It is now putting its hospital in Wayne on stand-by if there is a COVID-19 resurgence.
“The pandemic remains very unpredictable,” spokesman Mark Geary said.
Jason Bradford said he’s now without a job. The Ypsilanti man said he has worked at Beaumont Wayne in the patient-access registration department since December 2014.
In recent weeks, the Wayne location canceled its scheduled procedures and closed its emergency room. In Bradford’s words, “the hospital was literally only COVID-19 patients.”
Then Beaumont stopped admitting new COVID-19 patients to the hospital, which has 185 beds. Staff was cut, too.
Bradford said that within hours of the last patient being taken out of Wayne hospital by helicopter Tuesday night, Beaumont Wayne employees were told by email they were being laid off.
Michigan Democratic U.S. Reps. Debbie Dingell and Rashida Tlaib sent a letter Tuesday to Beaumont CEO Fox about the temporary closure of the Wayne campus, saying they were “alarmed” by the decision to “close a crucial health care facility during the deadliest pandemic our nation has seen in over a century.”
They cited statistics about how vital the hospital is to the area it serves, handling 61,000 emergency room visits in 2018 and delivering 1,000 babies that year.
In the Michigan county hardest hit by the COVID-19 outbreak, they said closing Beaumont Wayne is “not only irresponsible, it is a threat to the very health and safety of the community you claim to serve.”
Beaumont Health’s executive vice president and COO had been scheduled to speak at Dingell’s town hall Wednesday night. But after Dingell sent the letter, the VP canceled her appearance.
SEIU President Andrea Acevedo said 300 people at the Wayne hospital have lost their jobs.
“They laid off every single worker,” she said.
Unionized Beaumont workers are being laid off more than non-unionized staff, she said. Worse, she said, Beaumont workers who are part of labor unions are not eligible for the $500 or $1,000 hazard pay bonuses issued to others on the front lines.
“We really feel that Beaumont as an entity has taken this pandemic and used it as a way to really attack workers and especially workers that are represented by unions,” Acevedo said.
Danagoulian, the Wayne State assistant professor, said she believes hospital volumes will slowly recover through the summer, but will not return to pre-pandemic levels until next year.
Red ink, but perhaps innovation as well
Wally Hopp, a distinguished professor of business and engineering at the University of Michigan who studies the business of health care, said the layoffs are a sign of the stress the health care system is under.
"They're trying to stem the red ink that's hitting them," Hopp said. "The lion's share of their costs is people. It's tragic that they're furloughing people in the middle of a health and economic crisis."
Hopp said as the pandemic continues — it's been only weeks since it hit Michigan — "another shoe keeps dropping. That's a shame."
But the pandemic is also forcing hospitals to "innovate in a rapid way," Hopp said. "It's a shock to the system that forces some innovation."
But he is concerned about already struggling rural hospitals in Michigan and across the country.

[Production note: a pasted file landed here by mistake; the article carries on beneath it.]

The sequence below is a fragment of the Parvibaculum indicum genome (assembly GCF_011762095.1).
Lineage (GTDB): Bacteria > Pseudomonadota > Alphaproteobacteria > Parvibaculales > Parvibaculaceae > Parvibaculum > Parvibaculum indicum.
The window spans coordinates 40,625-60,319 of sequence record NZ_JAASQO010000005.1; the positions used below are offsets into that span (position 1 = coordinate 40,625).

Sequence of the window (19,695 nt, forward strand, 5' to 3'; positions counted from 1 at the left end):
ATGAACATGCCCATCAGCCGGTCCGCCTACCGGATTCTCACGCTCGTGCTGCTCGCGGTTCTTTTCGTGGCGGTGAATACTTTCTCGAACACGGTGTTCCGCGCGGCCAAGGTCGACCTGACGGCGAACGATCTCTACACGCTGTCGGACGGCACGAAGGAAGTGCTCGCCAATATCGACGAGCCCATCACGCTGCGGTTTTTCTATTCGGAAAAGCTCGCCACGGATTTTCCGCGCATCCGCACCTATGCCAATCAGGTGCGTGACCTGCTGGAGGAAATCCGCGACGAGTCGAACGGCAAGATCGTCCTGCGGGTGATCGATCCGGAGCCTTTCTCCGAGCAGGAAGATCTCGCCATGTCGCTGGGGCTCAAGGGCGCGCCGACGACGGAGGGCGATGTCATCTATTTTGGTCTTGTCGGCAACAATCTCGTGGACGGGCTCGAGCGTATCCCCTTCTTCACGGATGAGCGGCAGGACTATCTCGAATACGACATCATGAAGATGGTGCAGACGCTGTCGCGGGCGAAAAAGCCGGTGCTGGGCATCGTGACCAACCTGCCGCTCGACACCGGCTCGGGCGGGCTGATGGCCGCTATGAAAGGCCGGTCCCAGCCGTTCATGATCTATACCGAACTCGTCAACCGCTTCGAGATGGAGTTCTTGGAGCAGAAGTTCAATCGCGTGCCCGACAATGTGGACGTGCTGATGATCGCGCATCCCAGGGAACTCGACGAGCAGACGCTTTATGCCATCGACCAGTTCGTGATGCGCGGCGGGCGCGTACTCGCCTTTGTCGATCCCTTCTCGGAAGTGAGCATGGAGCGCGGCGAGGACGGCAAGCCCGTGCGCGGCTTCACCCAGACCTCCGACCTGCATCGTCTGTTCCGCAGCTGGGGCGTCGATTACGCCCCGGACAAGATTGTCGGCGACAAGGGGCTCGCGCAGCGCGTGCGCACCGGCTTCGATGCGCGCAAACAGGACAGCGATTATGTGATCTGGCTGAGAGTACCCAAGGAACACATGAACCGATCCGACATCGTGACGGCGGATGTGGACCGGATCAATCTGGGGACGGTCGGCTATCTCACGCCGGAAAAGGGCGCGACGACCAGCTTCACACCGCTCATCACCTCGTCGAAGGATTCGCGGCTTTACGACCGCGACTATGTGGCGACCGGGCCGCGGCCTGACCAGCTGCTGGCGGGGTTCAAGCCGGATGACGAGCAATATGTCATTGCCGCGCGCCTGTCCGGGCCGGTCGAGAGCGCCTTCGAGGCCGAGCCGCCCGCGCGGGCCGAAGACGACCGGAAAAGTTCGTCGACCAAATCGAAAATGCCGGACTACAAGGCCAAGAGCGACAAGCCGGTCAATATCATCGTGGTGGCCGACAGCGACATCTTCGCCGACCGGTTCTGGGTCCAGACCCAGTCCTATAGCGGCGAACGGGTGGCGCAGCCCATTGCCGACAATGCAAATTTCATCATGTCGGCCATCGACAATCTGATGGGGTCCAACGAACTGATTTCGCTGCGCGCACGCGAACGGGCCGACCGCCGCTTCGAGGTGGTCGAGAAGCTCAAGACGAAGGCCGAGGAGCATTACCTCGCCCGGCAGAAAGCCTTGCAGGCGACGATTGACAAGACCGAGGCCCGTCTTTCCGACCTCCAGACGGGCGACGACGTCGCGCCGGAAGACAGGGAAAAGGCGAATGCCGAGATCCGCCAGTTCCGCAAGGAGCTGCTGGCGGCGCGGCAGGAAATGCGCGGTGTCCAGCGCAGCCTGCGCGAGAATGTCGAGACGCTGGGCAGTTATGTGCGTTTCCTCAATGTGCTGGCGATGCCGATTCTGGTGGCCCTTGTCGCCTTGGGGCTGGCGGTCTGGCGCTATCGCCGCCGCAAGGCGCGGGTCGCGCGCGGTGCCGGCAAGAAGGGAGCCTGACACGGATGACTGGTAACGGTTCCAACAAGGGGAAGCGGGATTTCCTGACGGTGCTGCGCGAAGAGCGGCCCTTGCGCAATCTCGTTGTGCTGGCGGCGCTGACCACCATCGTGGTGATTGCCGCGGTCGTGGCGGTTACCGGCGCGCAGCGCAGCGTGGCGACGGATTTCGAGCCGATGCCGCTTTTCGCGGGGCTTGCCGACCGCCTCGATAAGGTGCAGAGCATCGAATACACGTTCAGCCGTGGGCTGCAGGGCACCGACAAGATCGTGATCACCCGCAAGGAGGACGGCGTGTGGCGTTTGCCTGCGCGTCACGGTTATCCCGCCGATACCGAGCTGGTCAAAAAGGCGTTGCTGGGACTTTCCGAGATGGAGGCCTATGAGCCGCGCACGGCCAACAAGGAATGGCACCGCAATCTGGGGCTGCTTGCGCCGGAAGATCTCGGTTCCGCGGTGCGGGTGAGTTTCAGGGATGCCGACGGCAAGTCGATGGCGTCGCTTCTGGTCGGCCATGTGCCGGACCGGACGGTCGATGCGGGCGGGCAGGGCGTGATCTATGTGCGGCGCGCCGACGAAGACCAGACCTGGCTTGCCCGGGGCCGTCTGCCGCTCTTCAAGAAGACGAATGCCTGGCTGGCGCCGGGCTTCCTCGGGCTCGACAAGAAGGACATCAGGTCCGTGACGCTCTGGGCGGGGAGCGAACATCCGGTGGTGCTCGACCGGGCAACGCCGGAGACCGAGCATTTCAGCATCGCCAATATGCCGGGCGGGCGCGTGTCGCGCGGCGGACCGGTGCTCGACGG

"If major health care systems" have to cut costs like this, "imagine what's happening to the smaller, already at-risk hospitals," Hopp said.
Rural hospitals on the brink
Just as COVID-19 is often hardest on the weak, elderly and those with underlying medical conditions, "the same is true on the financial side. Hospitals that are in weakened financial shape are threatened that much more."
There are already signs of rural pain.
Gov. Gretchen Whitmer’s executive order March 20 that shut down non-emergency procedures was the last day that Hillsdale Hospital performed a non-emergency surgery, said JJ Hodshire, its chief operating officer.
Also idled were pre-op efforts and follow-up care after surgery, such as physical therapy or home care. The hospital’s pain clinic has been closed for now, and there are few blood draws, Hodshire said last Friday.
Now facing an estimated $10 million loss by June 30 — a thunderous blow for the small, 105-year-old hospital — Hillsdale has laid off 15 percent of its staff, he said.
Hodshire largely blames Whitmer’s stay home, stay safe orders. The same orders that cancel non-emergency care in the state’s hardest hit regions make little sense in rural areas with fewer confirmed cases, he said.
He’d restart those non-emergency procedures tomorrow if it weren’t for Whitmer's order, he said, noting the hospital was caring for just two patients with COVID-19 that day.
“If she would not have taken the executive order and implemented, that we wouldn't be having this discussion,” Hodshire said.
“We're losing millions on a monthly basis,” said Brian Long, CEO at Owosso-based Memorial Healthcare, who said the hospital began postponing procedures about a week before Whitmer’s order.
More than surgeries, those include routine mammograms, colonoscopies and well-child checks, for example. Patients also are avoiding emergency rooms, leery of what they might encounter in waiting rooms, he said.
Last year, Memorial had an “exceptionally good year,” ending with about $3 million on operational income. Now, he said, “we’re looking at losses of $3.5 to $4 million every month.”
As a result, it has furloughed 200 of its approximate 1,500 employees — medical assistants, cases managers, accounting personnel and others.
“It was one of the most difficult decisions that you can imagine,” Long said. “We have gone through some tough times, but I have never — and I repeat, never — in my career ever had a reduction in force.
He said, “If we do nothing at all, we’d probably be looking at a year and we’d be totally bankrupt."